July 25, 2013
NASA Headquarters, Washington, D.C.
Goddard Space Flight Center, Greenbelt, Md.
Scientists have discovered a massive particle accelerator in the heart of one of the harshest regions of near-Earth space, a region of super-energetic, charged particles surrounding the globe called the Van Allen radiation belts.
New results from NASA’s Van Allen Probes show that the acceleration energy is in the belts themselves: particles inside the belts are sped up by a local kicks of energy, buffeting the particles to ever faster speeds, each kick acting as a perfectly timed push on a moving swing.
Knowing the location of the acceleration will help scientists improve space weather predictions, since changes in the radiation belts can be risky for satellites near Earth. The results were published in Science magazine on July 25, 2013.
The discovery that the particles are accelerated by a local energy source is akin to the discovery that hurricanes grow from a local energy source, such as a region of warm ocean water. In the case of the radiation belts, the source is a region of intense electromagnetic waves.
"Until the 1990s, we thought that the Van Allen belts were pretty well-behaved and changed slowly,"
says Geoff Reeves, the first author on the paper and a radiation belt scientist at Los Alamos National Laboratory in Los Alamos, N.M. "With more and more measurements, however, we realized how quickly and unpredictably the radiation belts changed. They are basically never in equilibrium, but in a constant state of change."
In order for scientists to understand such changes better, the twin Van Allen Probes fly straight through this intense area of space. When the mission launched in August 2012, it had as one of its top-level goals to understand how particles in the belts are accelerated to ultra-high energies. With two spacecraft taking simultaneous measurements with advanced technology instruments, the Van Allen Probes was able to distinguish between two broad possibilities on what speeds up the particles to such amazing speeds: radial acceleration or local acceleration.
In radial acceleration, particles are transported perpendicular to the magnetic fields that surround the Earth, from areas of low magnetic strength far from Earth to areas of high magnetic strength nearer Earth. The laws of physics dictate that the particle speeds in this scenario will increase as the magnetic field strength increases. So the speed would increase as the particles move toward the Earth, much the way a rock rolling down a hill gathers speed simply due to gravity. The local acceleration theory posits that the particles gain energy from a local energy source more similar to the way a hot ocean water spawns a hurricane above it.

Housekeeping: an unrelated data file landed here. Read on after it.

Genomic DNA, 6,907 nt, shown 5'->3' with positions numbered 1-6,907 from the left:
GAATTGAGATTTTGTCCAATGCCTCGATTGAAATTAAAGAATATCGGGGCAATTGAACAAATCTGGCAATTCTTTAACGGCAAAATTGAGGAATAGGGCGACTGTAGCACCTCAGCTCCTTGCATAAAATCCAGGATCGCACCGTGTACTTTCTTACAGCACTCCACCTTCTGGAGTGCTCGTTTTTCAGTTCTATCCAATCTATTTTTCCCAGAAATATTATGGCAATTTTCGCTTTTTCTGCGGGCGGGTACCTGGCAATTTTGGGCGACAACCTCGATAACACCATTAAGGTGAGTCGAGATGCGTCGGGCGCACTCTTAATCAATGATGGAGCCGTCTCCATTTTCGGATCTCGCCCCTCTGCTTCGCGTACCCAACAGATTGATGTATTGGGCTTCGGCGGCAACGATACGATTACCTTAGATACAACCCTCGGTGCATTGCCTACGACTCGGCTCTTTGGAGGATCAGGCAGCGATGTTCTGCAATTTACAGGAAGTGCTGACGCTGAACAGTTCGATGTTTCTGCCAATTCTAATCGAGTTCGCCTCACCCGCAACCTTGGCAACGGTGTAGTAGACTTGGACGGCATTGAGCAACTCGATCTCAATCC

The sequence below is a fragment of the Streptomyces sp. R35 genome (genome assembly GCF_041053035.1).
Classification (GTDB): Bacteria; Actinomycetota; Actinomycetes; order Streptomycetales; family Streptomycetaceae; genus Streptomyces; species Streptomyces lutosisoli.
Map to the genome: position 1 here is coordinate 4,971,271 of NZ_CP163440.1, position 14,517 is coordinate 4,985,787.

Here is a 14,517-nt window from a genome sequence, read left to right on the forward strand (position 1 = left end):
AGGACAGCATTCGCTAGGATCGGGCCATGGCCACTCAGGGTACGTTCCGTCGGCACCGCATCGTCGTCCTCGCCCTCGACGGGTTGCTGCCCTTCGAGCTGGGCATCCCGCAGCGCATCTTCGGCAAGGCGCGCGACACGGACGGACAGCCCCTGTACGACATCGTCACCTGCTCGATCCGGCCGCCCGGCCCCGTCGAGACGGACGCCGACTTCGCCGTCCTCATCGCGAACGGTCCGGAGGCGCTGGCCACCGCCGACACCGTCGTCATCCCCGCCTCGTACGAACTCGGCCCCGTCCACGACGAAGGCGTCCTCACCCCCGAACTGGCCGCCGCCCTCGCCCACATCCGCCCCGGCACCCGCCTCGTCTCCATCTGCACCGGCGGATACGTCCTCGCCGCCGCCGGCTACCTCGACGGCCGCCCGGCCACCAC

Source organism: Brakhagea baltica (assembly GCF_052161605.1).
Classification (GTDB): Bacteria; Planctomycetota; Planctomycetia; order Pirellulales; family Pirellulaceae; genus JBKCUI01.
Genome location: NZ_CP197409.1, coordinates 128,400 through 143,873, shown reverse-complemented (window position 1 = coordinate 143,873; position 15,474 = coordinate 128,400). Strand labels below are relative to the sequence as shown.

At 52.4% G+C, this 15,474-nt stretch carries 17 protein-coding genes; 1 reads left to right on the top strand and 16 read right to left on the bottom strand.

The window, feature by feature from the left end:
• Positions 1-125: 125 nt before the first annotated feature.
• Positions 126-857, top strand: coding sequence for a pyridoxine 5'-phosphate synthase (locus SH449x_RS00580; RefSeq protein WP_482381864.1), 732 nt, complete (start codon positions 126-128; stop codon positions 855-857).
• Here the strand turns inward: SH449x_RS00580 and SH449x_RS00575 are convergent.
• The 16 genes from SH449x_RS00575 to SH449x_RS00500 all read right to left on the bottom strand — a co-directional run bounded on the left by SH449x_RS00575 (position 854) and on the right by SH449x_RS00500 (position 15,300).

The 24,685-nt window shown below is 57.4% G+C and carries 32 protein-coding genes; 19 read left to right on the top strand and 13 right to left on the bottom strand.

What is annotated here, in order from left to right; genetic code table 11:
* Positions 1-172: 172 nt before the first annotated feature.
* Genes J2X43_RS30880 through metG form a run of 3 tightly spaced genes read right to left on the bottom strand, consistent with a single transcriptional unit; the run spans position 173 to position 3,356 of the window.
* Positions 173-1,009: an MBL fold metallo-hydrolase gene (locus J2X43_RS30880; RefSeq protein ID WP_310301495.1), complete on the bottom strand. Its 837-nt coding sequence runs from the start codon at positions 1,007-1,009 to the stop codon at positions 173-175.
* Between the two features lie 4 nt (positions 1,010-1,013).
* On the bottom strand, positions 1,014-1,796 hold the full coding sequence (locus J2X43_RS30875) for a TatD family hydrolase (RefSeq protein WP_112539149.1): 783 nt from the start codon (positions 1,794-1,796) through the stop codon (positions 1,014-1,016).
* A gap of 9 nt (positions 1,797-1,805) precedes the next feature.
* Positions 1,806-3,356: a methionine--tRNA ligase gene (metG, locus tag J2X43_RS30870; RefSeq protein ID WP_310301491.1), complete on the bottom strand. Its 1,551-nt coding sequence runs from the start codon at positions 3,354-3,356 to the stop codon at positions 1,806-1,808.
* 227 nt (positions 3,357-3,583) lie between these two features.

Reeves and his team found they could distinguish between these two theories when they observed a rapid energy increase in the radiation belts on Oct. 9, 2012. The observations did not show an intensification in energy starting at high altitude and moving gradually toward Earth.
Instead they showed an increase in energy that started right in the middle of the radiation belts and gradually spread both inward and outward, implying a local acceleration source. The research shows that the local energy comes from electromagnetic waves coursing through the belts, tapping energy from other particles residing in the same region of space
“These new results go a long way toward answering the questions of where and how particles are accelerated to high energy,” says Mona Kessel, Van Allen Probes Program Scientist at NASA Headquarters. “One mission goal has been substantially addressed.”
The challenge for scientists now is to determine which waves are at work. Such a task will also be helped along by the Van Allen Probes, which were also carefully designed to measure and distinguish between the numerous types of electromagnetic waves.
“One of the most exciting aspects of this mission is taking advantage of the giant particle accelerator above our planet,” says Barry Mauk, Van Allen Probes Project Scientist at the Johns Hopkins University Applied Physics Laboratory (APL). “We now have a way to make investigations into fundamental properties of the universe that just weren’t possible before the launch of the technologies on the probes.”
APL built and operates the twin Van Allen Probes for NASA. The Van Allen Probes comprise the second mission in NASA's Living With a Star program, managed by Goddard, to explore aspects of the connected sun-Earth system that directly affect life and society.
The Van Allen Probes are part of NASA's Living With a Star Program to explore aspects of the connected sun-Earth system that directly affect life and society. LWS is managed by the agency's Goddard Space Flight Center in Greenbelt, Md. APL built the twin spacecraft and manages the mission for NASA.
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